All medical devices in the sense of the present application typically have the same or similar design. They have a proximal end and a distal end which points in the direction of the treatment site. Mounted on this distal end are devices relevant to therapy or diagnostics, such as, for example, electrodes for stimulating organs of the body or sensing body signals. The proximal end serves as an interface to an implant or external control, and therapy or diagnostic devices, and can also serve to enable control by a physician, such as, for example, controlling the flexible distal end using a control device. Situated between the proximal end and distal end of the medical device is an elongated body comprising at least one flexible or rigid tube. Such a tube is typically comprised of a continuous opening, which is also referred to as a lumen, and extends along the longitudinal axis of the tube. If the body is comprised of a plurality of tubes which extend in parallel and form a single unit, it is comprised of a plurality of lumina and is therefore referred to as a multi-lumina tube. Each of the lumina, in particular the outer lumina which are offset in the radial direction from the longitudinal axis, can form the continuous opening of the tube of a guide device.
 Guide devices are generally used to guide cables or strips. The cables or strips in the guide devices can be used, in particular, to enable the distal end to be controlled, and/or to transmit therapeutic or diagnostic signals.
 The catheters referred to as medical devices, in particular so-called ablation catheters which are used primarily in electrophysiology for the thermal destruction of a conduction path in the heart, typically comprise an aforementioned multi-lumina tube as catheter body, in the case of which several or all outer lumina can serve as lumina of a guide device. This means that a cable--in this case a control cable or control band--is guided in one lumen or each of the lumina. Each control cable extends through one of the lumina. Defined pulling motions on the cables are employed to redirect the catheter tip away from the longitudinal axis and thereby guide the catheter tip to the desired tissue region to be treated. For control, the physician typically uses a handle to operate the control cables or strips, which causes the cable to move relative to the lumen. Various electrode surfaces are located on the catheter tip, which are used to direct radio frequency signals into the tissue region for ablation.
 A relative motion between a cable and lumen takes place even with electrode leads that remain in the body permanently; such electrode leads are also encompassed by the term "catheter" in the sense of the present application.
 The body thereof, which is also referred to as an electrode body, basically has the same structure as the above-described catheter body and is generally equivalent thereto. In contrast, however, the electrode lead remains in the body permanently and is therefore exposed to other stresses. Likewise, such an electrode lead comprises control cables in the rarest cases, as well as electrically conductive supply cables or strips for transmitting electrical signals from the electromedical implant--on the proximal end of the electrode lead--to an electrode on the distal end of the electrode lead, or vice versa. These electrical supply cables likewise extend in the lumen of a tube. The electrode body can likewise be formed of a plurality of tubes in an interconnection, wherein the stranded conductors extend in one or more of the tubular lumina. The electrode lead is subjected to a continuous flexural load by, for example, the heart, which is in permanent motion, thereby resulting in relative motion between each tube in an electrode body and the stranded conductor.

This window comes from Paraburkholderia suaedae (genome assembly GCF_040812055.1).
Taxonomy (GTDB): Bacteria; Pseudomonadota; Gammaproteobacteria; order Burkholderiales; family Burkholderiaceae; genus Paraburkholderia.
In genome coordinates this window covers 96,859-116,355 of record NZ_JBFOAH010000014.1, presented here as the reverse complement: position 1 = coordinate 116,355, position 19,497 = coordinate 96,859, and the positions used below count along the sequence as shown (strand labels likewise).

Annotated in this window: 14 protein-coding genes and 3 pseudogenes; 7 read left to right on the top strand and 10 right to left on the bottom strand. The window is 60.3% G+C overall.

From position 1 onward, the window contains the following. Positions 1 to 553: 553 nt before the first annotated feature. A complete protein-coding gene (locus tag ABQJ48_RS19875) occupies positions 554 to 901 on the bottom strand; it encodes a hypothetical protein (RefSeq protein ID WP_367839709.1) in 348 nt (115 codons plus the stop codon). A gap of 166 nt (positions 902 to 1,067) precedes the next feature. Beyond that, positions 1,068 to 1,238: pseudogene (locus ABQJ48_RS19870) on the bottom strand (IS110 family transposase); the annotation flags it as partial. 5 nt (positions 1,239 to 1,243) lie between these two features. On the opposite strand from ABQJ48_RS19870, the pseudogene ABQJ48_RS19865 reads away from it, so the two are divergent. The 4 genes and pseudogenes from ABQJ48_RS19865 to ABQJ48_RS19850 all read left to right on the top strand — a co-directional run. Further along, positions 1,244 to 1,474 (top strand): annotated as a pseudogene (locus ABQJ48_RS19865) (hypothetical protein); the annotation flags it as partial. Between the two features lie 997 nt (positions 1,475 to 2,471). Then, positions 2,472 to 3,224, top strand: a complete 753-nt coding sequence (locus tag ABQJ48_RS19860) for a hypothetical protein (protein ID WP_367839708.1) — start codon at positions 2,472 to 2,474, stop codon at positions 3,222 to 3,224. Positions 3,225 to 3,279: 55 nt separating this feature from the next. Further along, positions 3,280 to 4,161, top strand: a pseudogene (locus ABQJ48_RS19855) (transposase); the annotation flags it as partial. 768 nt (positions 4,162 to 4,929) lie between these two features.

In the following, the system comprised of a flexible tube (or rigid tube) having a continuous opening (lumen) and a cable extending therein (control cable or supply cable of an electrode lead) is referred to as the guide device. This means that, in a body of a medical device as an interconnection of a plurality of tubes, every tube in which a cable is routed is a guide device. The guide device forms the core of the medical device. This medical device can include even more devices for various applications, such as, for example, a balloon, connectors for measuring devices, a syringe for providing a fluid for treatment (e.g., a drug or another pharmaceutically active substance) or diagnosis (e.g., with contrast medium), or the like. Another lumen which temporarily accommodates a guide wire can also be present.
 The guide device according to the subject of the present application can also be used in medical devices other than those stated, e.g., in minimally invasive instruments. In these devices, control is likewise performed using guide or puller cable(s) which move relative to a flexible tube or rigid tube.
 In such a guide device, in which relative motion takes place between two different materials (usually, but not limited to, a polymer and/or plastic material on the side of the tube, and a metallic material on the side of the cable), a great deal of wear is typically observed. It is possible for a cable to become worn through by the surrounding tube material. In the control of catheters, in contrast, increased frictional force is observed, which encumbers control and makes therapy difficult or more time-consuming than expected.
 A problem addressed by the present application is therefore that of creating a guide device or a medical device having greatly reduced wear or friction. A further problem is that of providing a simple and cost-effective method for manufacturing such a guide device or such a medical device.